Sunday, May 10, 2009

Riding in the Rain

One of the most common questions I’m asked by women new to our bicycling tours is, “Do you ride in the rain?” The easy answer is that it’s always a choice to ride. Whether it’s rainy or sunny, it’s always your personal decision. However, peer pressure can take over and before we know it, the whole group will be bicycling in weather that individually none of us would have chosen to do on her own!

So the next time peer pressure gets the best of you, be sure that you’re prepared for it. Don’t let improper clothing or technique ruin your rainy ride.

First, invest in a good rain jacket. It should be a bright color, so it’s highly visible on grey days. Look for a jacket made of a waterproof but breathable fabric and is unlined, so you won’t roast in it. It should have a back vent and zippers beneath the arms to help let your body heat out as you ride. It should have a high neck and a low back, and its hood will either detach or fold up to get out of the way.

According to women on a cross-country tour who got caught in hurricane-like winds and rain, the Showers Pass Elite jacket is the best jacket on the market. Good rain jackets aren’t cheap but they’re worth it.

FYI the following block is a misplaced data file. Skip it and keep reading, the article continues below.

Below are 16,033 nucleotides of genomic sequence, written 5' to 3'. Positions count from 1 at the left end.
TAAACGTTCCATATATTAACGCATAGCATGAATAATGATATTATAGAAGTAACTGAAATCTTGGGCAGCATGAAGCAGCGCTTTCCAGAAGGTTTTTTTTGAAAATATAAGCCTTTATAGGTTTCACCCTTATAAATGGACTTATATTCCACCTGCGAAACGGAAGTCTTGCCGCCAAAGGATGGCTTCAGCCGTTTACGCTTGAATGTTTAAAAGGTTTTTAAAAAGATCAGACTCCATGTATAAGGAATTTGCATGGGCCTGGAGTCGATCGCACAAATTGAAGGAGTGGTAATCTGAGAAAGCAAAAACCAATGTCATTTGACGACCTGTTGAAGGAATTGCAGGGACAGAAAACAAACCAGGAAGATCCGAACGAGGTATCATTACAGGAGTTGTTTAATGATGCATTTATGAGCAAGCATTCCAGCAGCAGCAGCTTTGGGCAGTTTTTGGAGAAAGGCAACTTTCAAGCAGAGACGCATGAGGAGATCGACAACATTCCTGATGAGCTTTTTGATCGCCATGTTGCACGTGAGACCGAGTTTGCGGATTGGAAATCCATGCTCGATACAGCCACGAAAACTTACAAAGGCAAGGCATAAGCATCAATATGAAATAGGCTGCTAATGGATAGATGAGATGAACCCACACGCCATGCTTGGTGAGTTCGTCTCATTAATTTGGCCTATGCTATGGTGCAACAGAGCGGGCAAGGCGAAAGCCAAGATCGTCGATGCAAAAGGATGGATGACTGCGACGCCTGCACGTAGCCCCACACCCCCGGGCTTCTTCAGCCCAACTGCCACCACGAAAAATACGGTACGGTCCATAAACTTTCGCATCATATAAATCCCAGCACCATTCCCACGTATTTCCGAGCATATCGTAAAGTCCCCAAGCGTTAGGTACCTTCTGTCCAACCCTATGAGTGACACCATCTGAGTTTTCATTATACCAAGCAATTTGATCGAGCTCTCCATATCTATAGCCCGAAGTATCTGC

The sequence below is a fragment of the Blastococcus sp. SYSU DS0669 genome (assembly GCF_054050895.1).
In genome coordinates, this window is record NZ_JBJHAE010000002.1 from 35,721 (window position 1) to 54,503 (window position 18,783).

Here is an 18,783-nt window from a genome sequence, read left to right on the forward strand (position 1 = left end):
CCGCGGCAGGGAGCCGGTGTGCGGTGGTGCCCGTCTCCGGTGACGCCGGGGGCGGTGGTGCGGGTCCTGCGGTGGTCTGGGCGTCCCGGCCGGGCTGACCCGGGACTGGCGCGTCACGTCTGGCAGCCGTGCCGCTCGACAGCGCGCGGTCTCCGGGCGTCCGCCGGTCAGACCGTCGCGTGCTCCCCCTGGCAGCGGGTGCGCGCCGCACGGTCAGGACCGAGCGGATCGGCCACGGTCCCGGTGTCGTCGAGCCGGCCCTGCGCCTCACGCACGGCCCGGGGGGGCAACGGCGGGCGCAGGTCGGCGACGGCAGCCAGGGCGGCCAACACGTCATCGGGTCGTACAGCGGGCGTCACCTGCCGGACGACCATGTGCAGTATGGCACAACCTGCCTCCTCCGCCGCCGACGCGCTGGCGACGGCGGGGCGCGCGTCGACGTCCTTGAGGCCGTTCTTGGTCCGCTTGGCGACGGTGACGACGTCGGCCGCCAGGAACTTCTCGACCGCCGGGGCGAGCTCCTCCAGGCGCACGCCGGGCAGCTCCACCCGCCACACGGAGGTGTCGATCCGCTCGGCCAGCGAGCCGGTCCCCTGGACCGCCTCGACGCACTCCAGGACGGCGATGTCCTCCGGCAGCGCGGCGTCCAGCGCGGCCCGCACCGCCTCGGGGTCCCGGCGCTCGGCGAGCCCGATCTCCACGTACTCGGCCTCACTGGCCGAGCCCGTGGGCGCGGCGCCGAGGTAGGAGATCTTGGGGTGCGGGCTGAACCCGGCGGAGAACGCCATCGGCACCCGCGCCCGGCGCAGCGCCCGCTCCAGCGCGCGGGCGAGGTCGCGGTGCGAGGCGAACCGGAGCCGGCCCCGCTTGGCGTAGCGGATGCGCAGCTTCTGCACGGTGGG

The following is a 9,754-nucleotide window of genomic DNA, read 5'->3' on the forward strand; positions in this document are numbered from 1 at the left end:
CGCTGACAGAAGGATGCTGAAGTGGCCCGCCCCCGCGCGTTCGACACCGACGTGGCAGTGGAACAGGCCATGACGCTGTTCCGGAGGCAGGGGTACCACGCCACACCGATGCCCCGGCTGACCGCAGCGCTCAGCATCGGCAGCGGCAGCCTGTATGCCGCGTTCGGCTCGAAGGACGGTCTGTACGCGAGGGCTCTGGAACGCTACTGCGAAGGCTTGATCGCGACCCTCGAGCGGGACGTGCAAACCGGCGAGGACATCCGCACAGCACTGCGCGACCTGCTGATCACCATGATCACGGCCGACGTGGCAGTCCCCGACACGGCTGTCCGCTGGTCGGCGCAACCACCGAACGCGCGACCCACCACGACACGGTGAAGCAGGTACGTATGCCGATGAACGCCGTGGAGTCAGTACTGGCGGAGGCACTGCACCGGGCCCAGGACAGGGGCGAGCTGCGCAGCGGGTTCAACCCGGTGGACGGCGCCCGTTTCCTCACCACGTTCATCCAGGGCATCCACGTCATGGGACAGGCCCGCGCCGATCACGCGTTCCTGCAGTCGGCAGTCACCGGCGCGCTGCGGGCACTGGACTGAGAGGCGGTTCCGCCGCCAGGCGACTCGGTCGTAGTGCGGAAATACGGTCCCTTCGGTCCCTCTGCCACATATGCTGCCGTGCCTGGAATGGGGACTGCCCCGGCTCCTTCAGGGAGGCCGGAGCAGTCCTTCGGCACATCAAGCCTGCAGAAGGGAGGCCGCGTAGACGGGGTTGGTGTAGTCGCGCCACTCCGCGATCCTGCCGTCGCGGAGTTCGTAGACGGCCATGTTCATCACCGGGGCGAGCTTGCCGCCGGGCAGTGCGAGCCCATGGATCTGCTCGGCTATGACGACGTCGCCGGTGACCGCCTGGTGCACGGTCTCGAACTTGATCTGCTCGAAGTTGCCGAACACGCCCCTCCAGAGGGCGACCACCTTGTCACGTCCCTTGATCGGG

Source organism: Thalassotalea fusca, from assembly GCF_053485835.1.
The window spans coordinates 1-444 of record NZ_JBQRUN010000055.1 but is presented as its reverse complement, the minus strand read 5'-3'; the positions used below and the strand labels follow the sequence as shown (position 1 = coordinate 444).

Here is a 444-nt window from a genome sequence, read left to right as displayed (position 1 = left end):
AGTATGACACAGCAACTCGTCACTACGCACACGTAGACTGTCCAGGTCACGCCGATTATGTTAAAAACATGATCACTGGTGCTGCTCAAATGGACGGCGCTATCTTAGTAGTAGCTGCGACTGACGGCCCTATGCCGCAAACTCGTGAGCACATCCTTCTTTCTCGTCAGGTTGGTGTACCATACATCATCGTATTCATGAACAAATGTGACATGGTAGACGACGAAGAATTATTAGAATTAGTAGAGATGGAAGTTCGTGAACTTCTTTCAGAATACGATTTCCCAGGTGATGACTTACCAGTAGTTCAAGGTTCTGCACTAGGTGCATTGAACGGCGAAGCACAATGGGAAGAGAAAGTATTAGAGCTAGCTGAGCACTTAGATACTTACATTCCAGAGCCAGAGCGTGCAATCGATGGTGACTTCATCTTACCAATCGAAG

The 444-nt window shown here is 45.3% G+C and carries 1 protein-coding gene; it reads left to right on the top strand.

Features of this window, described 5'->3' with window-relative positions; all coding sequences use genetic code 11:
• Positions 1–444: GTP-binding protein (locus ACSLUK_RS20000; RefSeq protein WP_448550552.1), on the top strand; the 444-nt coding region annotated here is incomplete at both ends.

If there’s a chance of rain, you may also want to start your ride by putting a blinking red light on the back of your helmet or bike seat so you’ll be more visible. Wear wool socks to keep your feet warm even if they get wet, and a helmet with a visor to keep your eyeglasses streak-free. Stuff a hotel’s shower cap into your pocket to throw over your helmet if there’s a downpour. On colder days or in the hardest of rains, consider wearing rain pants and shoe covers to keep your legs and feet dry.

Once you find yourself in the rain, ride cautiously. Roads are especially slick at the first sign of a light shower. The little water can cover oil spots on the road and make them treacherous, so be especially careful. Remember that it takes longer to slow down when you brake on wet rims. Leave more space between you and the rider in front of you. Walk your bike over all railroad tracks, metal bridges and steel grates. They’re slippery when wet and have caused many a cyclist to go down! Avoid riding over wet leaves and through puddles. It’s hard to tell how deep a puddle is and what lies beneath its water’s depths.

If you’re careful and wear the right clothing, riding in the rain can be exhilarating. Colors take on a muted, surreal look. Smells become heightened and sounds louder. It can feel as if your senses have come alive. So the next time it rains this spring, don’t run for cover. Suit up and enjoy it!

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